The last time Guy Martin (www.mbpducati.ca) and I sat down to spec out a fire-breathing Ducati motor was eight years ago. Last week we did it again – this time with a view to building a fire-breathing, bullet-proof unit for the F1.
Time passes, but little changes.
True, we both know each other much better than last time we did this and frankly, we’re both a lot smarter. But the bottom line has always been that Guy will go for the whole enchilada whenever he can, so when it came to a discussion on pistons I knew I was beaten before I even suggested something other than the 944 kit. Why do I even bother? I should just dump the pail of money on the bench and let him loose.
Once the piston issue was put to bed, he produced a 748 crank from under the press, and then a set of 996 rods and we began measuring and discussing the approach to the new powerplant. The details are in a new Photo Album called F1 S Engine Rebuild so I’ll skip the technical stuff and summarize by stating that in the tradition of the original Loud Bike, it’s a fairly trick and robust package that should stand up to many years of racing and track days.
Still, it was a tough day fraught with vain attempts at prudence and fiscal restraint. Take the crank for example. We’d already discussed shaving the ignition flywheel down to practically nothing and using the F1 alternator in the interest of saving weight and preserving my investment in rare 5-pin regulators. Then he proclaims that the crank will be cut down to Corsa size, knife-edged and polished. Overkill! I want some flywheel effect – it suits my riding style. But Guy – no way. He likes a motor that hits the rev limiter (not that I have one) when you blip the throttle. Sigh… He conceded by stating that we could leave the external flywheel stock and that after all, I have a stock clutch basket, etc.- when the garage door opened and in walked George to pick up a fresh batch of cranks to machine. He thrust my 748 crank into George’s hands and simply said “full race”. You see? I get no respect..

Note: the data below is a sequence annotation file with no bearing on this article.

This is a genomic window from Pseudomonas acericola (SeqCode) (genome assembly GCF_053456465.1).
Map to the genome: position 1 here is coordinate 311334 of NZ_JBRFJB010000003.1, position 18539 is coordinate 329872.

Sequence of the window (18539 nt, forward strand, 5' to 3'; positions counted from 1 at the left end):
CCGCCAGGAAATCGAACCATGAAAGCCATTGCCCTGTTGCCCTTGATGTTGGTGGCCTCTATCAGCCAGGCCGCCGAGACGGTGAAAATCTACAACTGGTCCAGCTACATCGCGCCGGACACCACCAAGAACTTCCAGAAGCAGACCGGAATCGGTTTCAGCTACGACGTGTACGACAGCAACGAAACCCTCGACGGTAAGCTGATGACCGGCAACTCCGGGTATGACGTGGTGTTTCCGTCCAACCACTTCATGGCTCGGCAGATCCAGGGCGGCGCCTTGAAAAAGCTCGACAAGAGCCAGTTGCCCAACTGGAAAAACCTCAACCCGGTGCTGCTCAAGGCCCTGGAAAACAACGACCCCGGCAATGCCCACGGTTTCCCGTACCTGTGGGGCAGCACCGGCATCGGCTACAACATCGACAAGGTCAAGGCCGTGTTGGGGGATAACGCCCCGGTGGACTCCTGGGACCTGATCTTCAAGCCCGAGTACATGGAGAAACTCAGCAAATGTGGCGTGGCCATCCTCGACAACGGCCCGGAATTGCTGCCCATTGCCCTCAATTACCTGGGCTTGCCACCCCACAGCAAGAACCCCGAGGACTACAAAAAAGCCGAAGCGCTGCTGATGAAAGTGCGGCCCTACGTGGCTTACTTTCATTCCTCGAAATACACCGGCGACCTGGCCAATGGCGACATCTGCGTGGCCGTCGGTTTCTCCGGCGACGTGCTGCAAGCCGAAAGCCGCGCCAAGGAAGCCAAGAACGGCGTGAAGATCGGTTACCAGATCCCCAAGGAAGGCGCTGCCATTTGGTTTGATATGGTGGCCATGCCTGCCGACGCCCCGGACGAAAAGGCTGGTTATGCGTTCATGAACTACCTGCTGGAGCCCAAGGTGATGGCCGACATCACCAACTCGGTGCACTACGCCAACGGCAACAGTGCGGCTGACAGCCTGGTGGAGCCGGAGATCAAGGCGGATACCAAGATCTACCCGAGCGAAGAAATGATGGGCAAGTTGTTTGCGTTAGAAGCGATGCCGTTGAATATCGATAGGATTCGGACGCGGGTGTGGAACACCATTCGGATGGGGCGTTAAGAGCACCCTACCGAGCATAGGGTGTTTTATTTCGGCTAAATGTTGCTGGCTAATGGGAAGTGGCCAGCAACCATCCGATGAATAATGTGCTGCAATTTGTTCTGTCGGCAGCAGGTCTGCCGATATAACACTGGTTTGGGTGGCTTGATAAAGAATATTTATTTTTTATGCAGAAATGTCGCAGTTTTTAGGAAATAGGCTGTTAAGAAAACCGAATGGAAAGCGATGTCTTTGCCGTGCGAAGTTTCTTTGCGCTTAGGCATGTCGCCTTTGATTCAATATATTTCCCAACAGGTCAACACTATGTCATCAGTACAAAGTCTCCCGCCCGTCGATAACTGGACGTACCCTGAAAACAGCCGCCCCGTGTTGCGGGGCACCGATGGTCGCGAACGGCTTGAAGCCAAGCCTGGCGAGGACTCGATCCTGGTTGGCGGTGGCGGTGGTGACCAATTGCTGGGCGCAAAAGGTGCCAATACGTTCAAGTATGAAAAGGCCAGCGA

Then we stripped the heads. I figured that we were going full zoot with Guy's Testarosso Heads , but didn’t expect to hear about filling and reshaping the combustion chambers. Perfect. Oh, and valves. “Valves?” I asked (knowing full well what lay ahead). He winked at me - and when Guy winks, I twitch involuntarily. “Oui. Big ones”. Yes indeed, they’ll be big (38 and 45m respectively if memory serves).
I won one small battle that day. Cams. We sat down at his PC so I could grab some images of last season’s MBP Cdn Thunder bike, Bob Berger’s motor and a few other technical shots and he started talking about 900SS cams in a manner that made me nervous. Graphs and specs were produced and irrefutable evidence of the ST2 cams’ superiority over the F1’s, but I held fast to my position on keeping the cams that currently call my heads home. We went back and forth for a while and when I thought that I had held my ground fairly well, he went for the kill: “But Steve, chicks love that “ “Nope” I interrupted, “It’s gotta have that F1 sound – I’ll trade 5 to 10 HP for the right sound. After all – I’m going to be over the Canadian Thunder HP limit even with the stock F1 cams.” “OK” he conceded, “a small block Chevy V8 it is”. How can you not love this guy?
My best wishes to all for the holiday season.